Condition category
Signs and Symptoms
Date applied
Date assigned
Last edited
Retrospectively registered
Overall trial status
Recruitment status
No longer recruiting

Plain English Summary

Background and study aims
A national survey carried out by the French Society of Anesthesia and Critical Care with INSERM showed that 15% of anesthetic acts in France were due to diagnostic procedures. Several authors have raised this issue because of the cost involved at national level. For invasive diagnostic radiology (angiography), the necessity of the presence of an anesthesiologist is highly controversial. The safety aspect is mentioned but it is questionable because accidents are rare (approximately 0.1%) in those procedures. This explains that, in many centres, an anesthesiologist can be reached in case of an incident but is not present during the whole procedure. Another justification is to improve patient comfort and satisfaction. Some patients do not want to be sedated because of the possibility of post interventional drowsiness and legal constraints related to the anesthetic action (visit 48 hours in advance, monitoring for several hours etc). This uncertainty about the desired level of sedation is reflected in a wide range of anesthesia practices, ranging from simple monitoring to deep sedation for arteriography.
Controlled sedation the patient (also called PCS) is a method derived from patient-controlled analgesia or PCA. The advantage of this technique is to control the patient's level of sedation. This study assesses how well the PCS method works.

Who can participate?
Participants aged under 70 years, with ASA physical status below 3, a scheduled cerebral angiography, and a consultation with an anesthetist at least 48 hours before the procedure.

What does the study involve?
61 patients were randomly allocated to one of two groups: receiving propofol-based PCS (n = 33, 15 mg bolus in 9 s) or placebo-based PCS (n = 28, bolus of 1.5 mL of a 20% lipid emulsion in 9 s).

What are the possible benefits and risks of participating?
Possible benefits were an improve experience of the sedation and fast recovery. Potential risks were insufficient sedation or secondary effects of propofol.

Where is the study run from?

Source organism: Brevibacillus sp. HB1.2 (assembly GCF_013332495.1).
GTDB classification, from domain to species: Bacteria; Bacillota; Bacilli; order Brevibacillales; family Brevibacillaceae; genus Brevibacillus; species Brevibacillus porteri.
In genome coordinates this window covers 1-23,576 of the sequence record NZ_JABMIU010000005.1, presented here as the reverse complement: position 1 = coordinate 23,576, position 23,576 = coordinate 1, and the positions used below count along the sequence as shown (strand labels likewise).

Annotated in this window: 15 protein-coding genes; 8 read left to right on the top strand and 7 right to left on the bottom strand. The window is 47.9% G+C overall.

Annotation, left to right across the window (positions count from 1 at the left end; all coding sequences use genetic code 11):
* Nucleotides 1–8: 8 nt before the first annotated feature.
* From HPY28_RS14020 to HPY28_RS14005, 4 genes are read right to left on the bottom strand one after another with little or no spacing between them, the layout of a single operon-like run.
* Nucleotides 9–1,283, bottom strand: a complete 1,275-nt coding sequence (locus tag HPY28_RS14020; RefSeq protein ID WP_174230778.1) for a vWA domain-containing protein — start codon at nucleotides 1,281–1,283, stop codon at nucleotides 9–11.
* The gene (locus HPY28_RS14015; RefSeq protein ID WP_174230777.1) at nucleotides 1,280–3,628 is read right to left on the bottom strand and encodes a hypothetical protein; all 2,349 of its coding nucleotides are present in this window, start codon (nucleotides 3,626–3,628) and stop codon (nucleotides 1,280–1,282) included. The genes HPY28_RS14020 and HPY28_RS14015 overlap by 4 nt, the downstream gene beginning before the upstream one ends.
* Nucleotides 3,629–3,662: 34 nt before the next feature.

France, Public Hospital of Marseille, neuroradiology operating room.

When is the study starting and how long is it expected to run for?
The study started in January 2000 and was expected to last 6 months.

Who is funding the study?
There was institutional funding from AP-HM, Public Hospital of Marseille, Research Department.

Who is the main contact?
Dr Axel Maurice-Szamburski

Trial website

Contact information



Primary contact

Dr Axel Maurice-Szamburski


Contact details

264 rue St. Pierre

Additional identifiers

EudraCT number number

Protocol/serial number


Study information

Scientific title

Effect of patient-controlled sedation with propofol on patient satisfaction: a randomised study


Study hypothesis

The aim of this study was to evaluate the difference in patient satisfaction, assessed by a specific and validated scale, using a propofol-based PCS compared to placebo-based PCS for diagnostic cerebral angiography.

Ethics approval

Ethical approval n°:00/15, Chairperson Pr. J-C Manelli, Ethical Committee: CPP Sud-Méditerranée II - Hôpital Salvator, Marseille, France.

Study design

Prospective double blinded randomised

Primary study design


Secondary study design

Randomised controlled trial

Trial setting


Trial type


Patient information sheet

Not available in web format, please use the contact details below to request a patient information sheet


Diagnostic cerebral angiography


We randomly assigned 61 patients to receive propofol-based PCS (n = 33, 15 mg bolus in 9 s) or placebo-based PCS (n = 28, bolus of 1.5 mL of a 20% lipid emulsion in 9 s).

Intervention type



Not Applicable

Drug names

Primary outcome measures

The main objective was to evaluate whether a propofol-based PCS would lead at least to 20% difference in patients’ satisfaction on the EVAN scale, which was self reported the day after the procedure.

Secondary outcome measures

Secondary objectives were to assess the quality of patient conditioning by the neuroradiologist and the anesthetist and to report possible side effect.

Overall trial start date


Overall trial end date


Reason abandoned


Participant inclusion criteria

1. Age under 70 years
2. ASA physical status below 3
3. Scheduled cerebral angiography
4. Consultation with an anesthetist at least 48 hours before the procedure

Participant type


Age group




Target number of participants


Participant exclusion criteria

1. Age under 18 years,
2. Emergency context
3. History of psychiatric disease
4, Long-course anxiolytic treatment
5. Counter-indication to propofol
6. Withdrawal of consent

Recruitment start date


Recruitment end date



Countries of recruitment


Trial participating centre

264 rue St. Pierre

Sponsor information


Assistance Publique – Hôpitaux de Marseille AP-HM (France)

Sponsor details

264 rue St.Pierre

Sponsor type

Hospital/treatment centre



Funder type

Hospital/treatment centre

Funder name

Institutional funding from AP-HM, Public Hospital of Marseille, Research Department.

Alternative name(s)

Funding Body Type

Funding Body Subtype


Results and Publications

Publication and dissemination plan

Not provided at time of registration

Intention to publish date

Participant level data

Not provided at time of registration

Results - basic reporting

Publication summary

1. Auquier, P. et al. Development and validation of a perioperative satisfaction questionnaire. Anesthesiology 102, 1116–1123 (2005).
2. Maurice-Szamburski, A., Bruder, N., Loundou, A., Capdevila, X. & Auquier, P. Development and validation of a perioperative satisfaction questionnaire in regional anesthesia. Anesthesiology 118, 78–87 (2013).

Publication citations

Additional files

Editorial Notes